4. THOMAS CRAWFORD , aged 33, was born somewhere about the Minories; he had Education enough to teach him to read and write, but was never brought up to any particular Trade. His Places of publick Resort were chiefly Ratcliff and Wapping, and was well known in Covent-Garden and Drury-Lane; but his private Haunts were for long Time only
known to himself and his Companions. He always bore the Character of a Gambler, &c. when on Shore; and when the Notoriety of his Villainies had made the Land too hot to hold him, he used to betake himself to Sea. It is generally said by those who knew him, and who came in Numbers to see him while under Sentence of Death, (being as well known as any one that has gone up Holborn-Hill for a long Time past) that scarce a Day of his Life passed when ashore, but he did somewhat deserving Transportation or Death; once, we are sure, he was transported, but staid not Abroad half his Time, and every one must allow he was now deserving the Fate he met with.
Though he was fond of committing daily bad Actions in his Life-time, yet he was unwilling it should be published to the World after his Death; which I charitably suppose proceeded from the Man's having a Sense he ought not to have been guilty of these Things, or else, why should he think rather to keep the Knowledge of them from the World? And when a Man has a proper Sense of Sin, we have some Room to hope he will think it necessary to repent; and I am really sorry to say it, No-body that saw him since Conviction, that I ever heard of, could observe or mark any Signs of true Repentance in him, from his outward Behaviour, or from what he said to declare, his inward Sentiments. For he was sorry, he said: But for what? Not that he had been so notorious an Offender against the Laws of God and his Country, but that he was to be hanged. And when I pressed the Duty of Charity, and Good-will towards Men, he replied. How could he be in Charity with all Men, when a Man had falsely sworn away his Life! Strange! Wondrous strange! That a Man so near the End of his Days, just about to leap into Eternity, could be so wicked as to think, much more to say, a Thing so contrary to the Truth, and that Testimony which his own Conscience must bear to him.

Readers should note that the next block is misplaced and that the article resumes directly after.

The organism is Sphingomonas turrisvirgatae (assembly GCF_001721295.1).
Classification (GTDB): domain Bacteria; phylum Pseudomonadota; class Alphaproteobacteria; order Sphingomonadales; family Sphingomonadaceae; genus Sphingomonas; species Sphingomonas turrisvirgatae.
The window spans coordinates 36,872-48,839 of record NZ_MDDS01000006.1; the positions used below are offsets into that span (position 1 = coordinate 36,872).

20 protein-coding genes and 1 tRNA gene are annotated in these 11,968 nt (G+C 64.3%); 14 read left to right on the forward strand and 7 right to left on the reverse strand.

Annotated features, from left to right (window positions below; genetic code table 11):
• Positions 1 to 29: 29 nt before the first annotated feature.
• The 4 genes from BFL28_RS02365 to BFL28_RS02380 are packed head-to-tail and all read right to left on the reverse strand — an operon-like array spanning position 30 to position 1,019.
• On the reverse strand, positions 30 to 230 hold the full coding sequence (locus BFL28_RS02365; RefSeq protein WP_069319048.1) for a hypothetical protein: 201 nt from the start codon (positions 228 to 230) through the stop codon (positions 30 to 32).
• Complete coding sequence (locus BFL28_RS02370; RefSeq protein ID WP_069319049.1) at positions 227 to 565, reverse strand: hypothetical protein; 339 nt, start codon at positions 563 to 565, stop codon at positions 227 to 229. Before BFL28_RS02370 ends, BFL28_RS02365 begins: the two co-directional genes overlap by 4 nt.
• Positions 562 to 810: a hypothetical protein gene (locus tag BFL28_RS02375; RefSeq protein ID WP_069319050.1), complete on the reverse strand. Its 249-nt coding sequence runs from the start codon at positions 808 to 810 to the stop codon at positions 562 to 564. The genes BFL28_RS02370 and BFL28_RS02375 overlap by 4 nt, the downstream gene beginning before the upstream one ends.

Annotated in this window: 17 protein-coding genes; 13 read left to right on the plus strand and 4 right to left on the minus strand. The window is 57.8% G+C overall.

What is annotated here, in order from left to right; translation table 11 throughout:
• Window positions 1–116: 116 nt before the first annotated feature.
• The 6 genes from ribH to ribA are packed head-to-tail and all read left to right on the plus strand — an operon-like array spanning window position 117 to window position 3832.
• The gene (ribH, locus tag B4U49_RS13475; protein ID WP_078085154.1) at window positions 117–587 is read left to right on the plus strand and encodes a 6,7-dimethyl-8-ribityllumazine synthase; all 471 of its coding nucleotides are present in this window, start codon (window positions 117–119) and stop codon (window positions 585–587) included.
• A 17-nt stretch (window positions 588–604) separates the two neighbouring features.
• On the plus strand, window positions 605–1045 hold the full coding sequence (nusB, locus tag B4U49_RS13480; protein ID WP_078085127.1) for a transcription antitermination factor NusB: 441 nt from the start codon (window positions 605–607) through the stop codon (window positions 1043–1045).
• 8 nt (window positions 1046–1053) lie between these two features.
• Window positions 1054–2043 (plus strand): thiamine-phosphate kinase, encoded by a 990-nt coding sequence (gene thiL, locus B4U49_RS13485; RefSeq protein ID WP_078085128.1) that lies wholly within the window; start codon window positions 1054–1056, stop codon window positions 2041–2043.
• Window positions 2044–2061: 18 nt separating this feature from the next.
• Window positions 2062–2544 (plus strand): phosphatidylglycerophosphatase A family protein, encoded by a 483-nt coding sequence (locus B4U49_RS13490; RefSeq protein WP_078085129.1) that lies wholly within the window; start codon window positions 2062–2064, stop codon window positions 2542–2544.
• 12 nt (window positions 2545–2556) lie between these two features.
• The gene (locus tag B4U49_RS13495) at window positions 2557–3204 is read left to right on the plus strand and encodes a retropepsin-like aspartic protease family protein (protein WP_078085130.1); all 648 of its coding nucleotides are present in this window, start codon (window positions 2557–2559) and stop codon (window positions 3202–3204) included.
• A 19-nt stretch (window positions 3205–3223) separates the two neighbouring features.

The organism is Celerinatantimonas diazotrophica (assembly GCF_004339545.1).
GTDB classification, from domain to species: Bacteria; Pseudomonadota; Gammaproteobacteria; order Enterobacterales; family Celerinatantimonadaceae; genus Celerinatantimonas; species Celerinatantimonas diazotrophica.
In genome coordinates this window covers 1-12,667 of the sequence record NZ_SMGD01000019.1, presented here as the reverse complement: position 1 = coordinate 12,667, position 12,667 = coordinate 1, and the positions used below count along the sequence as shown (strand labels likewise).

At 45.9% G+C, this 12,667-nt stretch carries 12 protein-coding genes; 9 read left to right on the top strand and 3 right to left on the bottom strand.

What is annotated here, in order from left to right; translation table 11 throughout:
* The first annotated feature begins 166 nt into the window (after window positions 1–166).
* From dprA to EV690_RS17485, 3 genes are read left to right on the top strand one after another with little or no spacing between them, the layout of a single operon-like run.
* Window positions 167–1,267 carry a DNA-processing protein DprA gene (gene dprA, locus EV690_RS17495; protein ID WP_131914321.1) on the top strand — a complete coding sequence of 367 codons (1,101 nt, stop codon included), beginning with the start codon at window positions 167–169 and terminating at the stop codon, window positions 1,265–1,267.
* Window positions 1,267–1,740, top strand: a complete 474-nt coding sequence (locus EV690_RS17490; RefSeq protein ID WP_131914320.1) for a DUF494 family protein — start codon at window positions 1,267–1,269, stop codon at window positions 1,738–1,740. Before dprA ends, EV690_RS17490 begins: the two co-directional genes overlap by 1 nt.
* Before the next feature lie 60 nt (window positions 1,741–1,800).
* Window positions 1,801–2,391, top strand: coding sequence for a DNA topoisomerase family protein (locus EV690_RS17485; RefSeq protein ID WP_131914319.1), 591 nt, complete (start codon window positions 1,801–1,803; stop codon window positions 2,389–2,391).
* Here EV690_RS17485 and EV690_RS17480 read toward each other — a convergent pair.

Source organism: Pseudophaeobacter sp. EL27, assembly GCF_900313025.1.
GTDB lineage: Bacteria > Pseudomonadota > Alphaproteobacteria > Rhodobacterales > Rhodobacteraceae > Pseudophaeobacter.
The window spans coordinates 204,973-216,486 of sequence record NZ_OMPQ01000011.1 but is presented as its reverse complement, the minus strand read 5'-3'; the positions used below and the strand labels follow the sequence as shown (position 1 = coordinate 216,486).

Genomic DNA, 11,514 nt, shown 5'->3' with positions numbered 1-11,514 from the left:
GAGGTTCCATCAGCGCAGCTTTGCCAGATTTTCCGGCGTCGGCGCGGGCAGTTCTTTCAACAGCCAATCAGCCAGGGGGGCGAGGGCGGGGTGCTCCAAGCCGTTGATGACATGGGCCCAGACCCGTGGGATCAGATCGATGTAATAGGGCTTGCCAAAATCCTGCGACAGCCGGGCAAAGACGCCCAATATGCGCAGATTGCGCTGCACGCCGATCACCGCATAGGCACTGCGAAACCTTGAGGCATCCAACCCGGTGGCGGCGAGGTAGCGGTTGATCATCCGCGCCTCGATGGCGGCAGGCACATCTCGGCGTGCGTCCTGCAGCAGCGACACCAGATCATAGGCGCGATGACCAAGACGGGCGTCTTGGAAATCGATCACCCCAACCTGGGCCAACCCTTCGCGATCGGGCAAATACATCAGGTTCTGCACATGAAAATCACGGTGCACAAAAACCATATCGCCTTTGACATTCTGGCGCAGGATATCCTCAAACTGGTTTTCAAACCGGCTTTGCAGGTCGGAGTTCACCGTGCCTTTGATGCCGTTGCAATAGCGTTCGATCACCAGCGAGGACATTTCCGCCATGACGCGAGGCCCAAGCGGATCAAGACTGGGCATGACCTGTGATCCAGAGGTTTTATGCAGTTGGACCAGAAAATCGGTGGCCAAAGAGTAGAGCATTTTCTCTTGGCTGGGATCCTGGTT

He was bred a Dissenter, and the Day before his Execution, some one, if not two of that Way of thinking, came in the Morning to have some Discourse with him. I wished them better Success with him than all I had and could say had met with; but what was the Result of their Conference I know not. They told me indeed, that Crawford and his Friends were afraid his former Transactions would be exposed to the World; which was what neither he nor his Friends did choose should be done. And we charitably hope, that this their Way of thinking proceeded from the same Motive as his own Reluctance at this Matter, viz. a Sense of what he had been doing being unjustifiable, not that it was improper the World should know it, whereby others might be prevented from taking Warning by the Example made in him, as the Justice of the Law required.